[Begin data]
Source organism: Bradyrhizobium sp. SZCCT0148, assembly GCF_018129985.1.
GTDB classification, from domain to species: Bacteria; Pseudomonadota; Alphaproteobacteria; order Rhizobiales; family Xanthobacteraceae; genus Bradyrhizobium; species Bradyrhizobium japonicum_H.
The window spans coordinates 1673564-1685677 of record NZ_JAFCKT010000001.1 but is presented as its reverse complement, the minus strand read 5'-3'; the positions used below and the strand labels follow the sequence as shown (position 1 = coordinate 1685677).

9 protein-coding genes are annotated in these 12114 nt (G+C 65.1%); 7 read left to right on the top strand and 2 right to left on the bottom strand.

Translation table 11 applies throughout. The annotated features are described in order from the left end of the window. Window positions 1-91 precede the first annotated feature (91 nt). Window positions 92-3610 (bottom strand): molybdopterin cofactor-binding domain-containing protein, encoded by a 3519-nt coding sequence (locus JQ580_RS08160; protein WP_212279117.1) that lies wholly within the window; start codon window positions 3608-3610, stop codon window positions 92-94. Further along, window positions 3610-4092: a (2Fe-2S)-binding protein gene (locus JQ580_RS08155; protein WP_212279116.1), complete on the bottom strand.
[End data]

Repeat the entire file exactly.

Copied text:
Source organism: Bradyrhizobium sp. SZCCT0148, assembly GCF_018129985.1.
GTDB classification, from domain to species: Bacteria; Pseudomonadota; Alphaproteobacteria; order Rhizobiales; family Xanthobacteraceae; genus Bradyrhizobium; species Bradyrhizobium japonicum_H.
The window spans coordinates 1673564-1685677 of record NZ_JAFCKT010000001.1 but is presented as its reverse complement, the minus strand read 5'-3'; the positions used below and the strand labels follow the sequence as shown (position 1 = coordinate 1685677).

9 protein-coding genes are annotated in these 12114 nt (G+C 65.1%); 7 read left to right on the top strand and 2 right to left on the bottom strand.

Translation table 11 applies throughout. The annotated features are described in order from the left end of the window. Window positions 1-91 precede the first annotated feature (91 nt). Window positions 92-3610 (bottom strand): molybdopterin cofactor-binding domain-containing protein, encoded by a 3519-nt coding sequence (locus JQ580_RS08160; protein WP_212279117.1) that lies wholly within the window; start codon window positions 3608-3610, stop codon window positions 92-94. Further along, window positions 3610-4092: a (2Fe-2S)-binding protein gene (locus JQ580_RS08155; protein WP_212279116.1), complete on the bottom strand.